That's what he said. I'm worried sick. What if they are disgusted by it? Boys and their mums...

Dillydollydaydream Sat 29-Mar-14 07:53:12

Sounds great, they probably won't be that surprised to know you're a couple now.

Chocotrekkie Sat 29-Mar-14 07:54:53

Would it be an idea to show them what you have written here (maybe take out the sex bits). It is so obvious from your words that you are perfect for each other.

For what it's worth my parents had a huge age gap and were happy together.

Minnieisthedevilmouse Sat 29-Mar-14 07:55:06

Like all big news the initial reaction might be completely different once they settle with the news. So, expect shock maybe but that will change if they see him being nice to you. Most will be fear of how he might treat you.

Hoping goes well. I imagine they will prefer you loved than lonely....? X

Delighted for your happiness but OMG. Could be awkward. Would it be easier if someone else told them? Give them some space to react?

Ledkr Sat 29-Mar-14 08:06:49

For what its worth I'm 46 and have been married to my 35 yr old husband for 7 yrs now and my older boys 28,27and 22 all adore him. My 12 yr old dd is a pain in the arse and gives him a hard time'
I think you should aknowledge to them that you understand it might be weird for them but that you are so happy and contented that you hope that will be enough for them to accept it.
Good luck and good for you.

PatsysPyjamas Sat 29-Mar-14 08:18:57

Yes, acknowledge that it is a weird situation for them. Don't have DP there when you tell them. Don't say things like 'But you should be happy for me!'. Maybe just tell them the basics - that you really love and care for each other. Don't mention sex, attractive or any of those things nobody wants to think about their parents in that way.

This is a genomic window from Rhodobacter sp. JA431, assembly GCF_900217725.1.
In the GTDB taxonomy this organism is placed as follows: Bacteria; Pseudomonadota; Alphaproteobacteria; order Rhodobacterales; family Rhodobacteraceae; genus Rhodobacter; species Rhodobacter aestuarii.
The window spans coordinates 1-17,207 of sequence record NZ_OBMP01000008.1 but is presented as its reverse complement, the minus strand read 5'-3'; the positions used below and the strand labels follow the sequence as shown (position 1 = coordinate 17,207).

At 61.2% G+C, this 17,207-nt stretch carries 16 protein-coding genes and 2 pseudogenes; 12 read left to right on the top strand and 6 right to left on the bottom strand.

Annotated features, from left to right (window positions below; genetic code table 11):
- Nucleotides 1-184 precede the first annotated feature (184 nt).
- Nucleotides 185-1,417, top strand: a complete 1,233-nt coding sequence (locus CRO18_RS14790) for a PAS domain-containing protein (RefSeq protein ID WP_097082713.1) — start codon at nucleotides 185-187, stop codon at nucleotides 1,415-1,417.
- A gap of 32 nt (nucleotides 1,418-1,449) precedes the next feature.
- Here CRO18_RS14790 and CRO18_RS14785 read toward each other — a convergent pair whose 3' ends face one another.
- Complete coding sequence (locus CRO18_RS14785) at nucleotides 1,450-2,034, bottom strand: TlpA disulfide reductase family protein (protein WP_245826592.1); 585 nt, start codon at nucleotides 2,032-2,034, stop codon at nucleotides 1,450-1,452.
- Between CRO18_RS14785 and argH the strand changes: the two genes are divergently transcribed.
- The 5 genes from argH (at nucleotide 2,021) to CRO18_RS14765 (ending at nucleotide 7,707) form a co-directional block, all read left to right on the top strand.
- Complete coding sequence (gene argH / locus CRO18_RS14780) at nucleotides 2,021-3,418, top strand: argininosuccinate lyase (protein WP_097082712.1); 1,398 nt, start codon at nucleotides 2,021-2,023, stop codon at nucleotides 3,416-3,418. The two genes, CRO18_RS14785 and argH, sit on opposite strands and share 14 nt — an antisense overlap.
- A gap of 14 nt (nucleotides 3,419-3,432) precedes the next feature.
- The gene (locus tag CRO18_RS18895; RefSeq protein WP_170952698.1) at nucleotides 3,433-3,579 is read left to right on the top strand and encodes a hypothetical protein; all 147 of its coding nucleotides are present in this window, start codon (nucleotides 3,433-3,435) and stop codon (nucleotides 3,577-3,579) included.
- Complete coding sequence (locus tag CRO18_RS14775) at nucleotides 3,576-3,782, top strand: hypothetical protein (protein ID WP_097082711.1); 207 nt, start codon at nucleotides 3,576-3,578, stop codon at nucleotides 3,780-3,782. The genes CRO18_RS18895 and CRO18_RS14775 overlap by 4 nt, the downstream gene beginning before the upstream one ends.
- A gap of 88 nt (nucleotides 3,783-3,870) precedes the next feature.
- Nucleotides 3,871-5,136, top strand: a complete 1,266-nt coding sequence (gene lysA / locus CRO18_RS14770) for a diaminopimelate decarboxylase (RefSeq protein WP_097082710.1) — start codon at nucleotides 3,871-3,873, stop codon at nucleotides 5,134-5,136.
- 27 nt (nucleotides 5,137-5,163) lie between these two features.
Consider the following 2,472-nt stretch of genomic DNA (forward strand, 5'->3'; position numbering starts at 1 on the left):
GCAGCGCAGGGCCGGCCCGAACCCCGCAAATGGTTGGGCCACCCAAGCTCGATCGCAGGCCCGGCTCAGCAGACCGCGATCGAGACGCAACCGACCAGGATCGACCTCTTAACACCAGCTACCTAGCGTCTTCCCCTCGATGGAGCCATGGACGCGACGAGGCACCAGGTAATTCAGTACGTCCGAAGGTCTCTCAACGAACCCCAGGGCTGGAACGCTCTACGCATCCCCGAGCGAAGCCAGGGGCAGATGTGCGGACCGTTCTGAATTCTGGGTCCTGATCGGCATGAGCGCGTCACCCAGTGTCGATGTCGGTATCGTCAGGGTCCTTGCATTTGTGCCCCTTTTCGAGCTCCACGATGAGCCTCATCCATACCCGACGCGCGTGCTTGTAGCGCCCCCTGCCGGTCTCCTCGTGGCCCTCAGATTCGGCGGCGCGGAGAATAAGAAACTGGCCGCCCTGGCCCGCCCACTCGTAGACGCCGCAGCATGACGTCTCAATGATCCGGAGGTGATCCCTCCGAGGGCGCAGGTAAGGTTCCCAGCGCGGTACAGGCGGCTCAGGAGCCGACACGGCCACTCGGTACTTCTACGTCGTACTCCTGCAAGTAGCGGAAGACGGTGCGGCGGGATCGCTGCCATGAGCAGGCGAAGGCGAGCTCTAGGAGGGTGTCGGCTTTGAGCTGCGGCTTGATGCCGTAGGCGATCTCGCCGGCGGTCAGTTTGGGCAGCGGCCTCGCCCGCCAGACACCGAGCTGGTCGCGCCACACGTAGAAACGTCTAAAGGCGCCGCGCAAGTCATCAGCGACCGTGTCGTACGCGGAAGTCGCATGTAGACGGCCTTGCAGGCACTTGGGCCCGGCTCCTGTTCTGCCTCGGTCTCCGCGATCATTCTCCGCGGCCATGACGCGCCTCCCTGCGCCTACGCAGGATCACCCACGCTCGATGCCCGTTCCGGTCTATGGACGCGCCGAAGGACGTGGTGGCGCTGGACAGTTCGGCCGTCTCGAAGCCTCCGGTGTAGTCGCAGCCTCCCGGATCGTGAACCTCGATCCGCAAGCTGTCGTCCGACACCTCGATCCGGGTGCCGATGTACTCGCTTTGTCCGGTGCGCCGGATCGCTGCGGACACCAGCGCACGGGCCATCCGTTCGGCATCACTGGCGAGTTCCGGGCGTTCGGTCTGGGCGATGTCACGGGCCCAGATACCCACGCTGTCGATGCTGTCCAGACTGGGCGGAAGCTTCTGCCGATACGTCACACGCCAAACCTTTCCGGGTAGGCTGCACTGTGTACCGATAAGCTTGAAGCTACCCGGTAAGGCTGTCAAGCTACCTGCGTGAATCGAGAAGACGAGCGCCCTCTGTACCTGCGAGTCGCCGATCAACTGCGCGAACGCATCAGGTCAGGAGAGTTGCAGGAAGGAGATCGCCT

Also, did you say yes to his proposal? If so, then I wouldn't rush into the wedding. Far more important to make sure things are ok with your kids - esp the one who has only just left home -than hurrying to get married.

Herestoyou Sat 29-Mar-14 08:24:23

I told him I'd love to marry him but I didn't see how I could. He wants me to tell them, and I see what he means - it's a huge blocker.

It's the youngest I'm most worried about.

I'm still thinking about the rest of the advice. Thank you and keep it coming.

Herestoyou Sat 29-Mar-14 08:25:55

Ps I definitely won't do it on Mother's Day! And because one son is studying overseas I won't see them all until June.

Hassled Sat 29-Mar-14 08:32:32

Telling them via a letter might be a good idea - they'll have time to get over any initial OMG reaction, have a bit of a think and hopefully respond positively. Telling them face to face might mean there's a gut negative response which will be hard to undo.

One thing they might be concerned about is thinking he's after your money. So if you have any thoughts on that, tell them. Do you have a will?

But if you say some of the stuff you've said in your OP then I can't see how they couldn't be happy for you.

ImAThrillseekerHoney Sat 29-Mar-14 08:51:30

I'd ease them in gently - ideally starting some time ago but that can't be helped. "I went out on a date with X - I know, crazy isn't it, but it's just a bit of fun" "actually I'm still "seeing" him - we get on so well together and are having a great time" "we're starting to think of ourselves as a couple" "we're going on holiday together"

Take them through the same process you went through rather than throwing them in the deep end. The problem with this approach is that realistically it would have to be sped up a bit which they'd find creepy.

TawdryTatou Sat 29-Mar-14 09:03:25

Just tell them. They're adults. They might freak out initially, but if you just state the facts without any angsting, then you don't give their misgivings a way in, iyswim.

For example, saying something like, "I've got something to tell you. I've been worried sick, I know it's weird, and you'll probably freak out, but..." will lead to a reaction of,
"Oh god! What's up? Why are you worried? Yes! Yes it is weird! I'm freaking out right now!"


"I'm going out with X on Saturday night! Yes, we're a couple! I'm really happy!"
Will lead to a reaction of, "Are you? Oh. Wow. Well, good for you."

If it doesn't, then that's up to them. I'd be willing to bet they'll come round eventually.

Happiness like yours is like rocking horse shit. Grab it with both hands (the happiness, not the shit. That would be gross).

wigglylines Sat 29-Mar-14 09:04:39

I wouldn't go through a process of pretending to date him as abive ^^ Sorry but that's too deceptive and could leave them feeling you've lied to then which will only make things worse. Honesty really is the best policy IMO.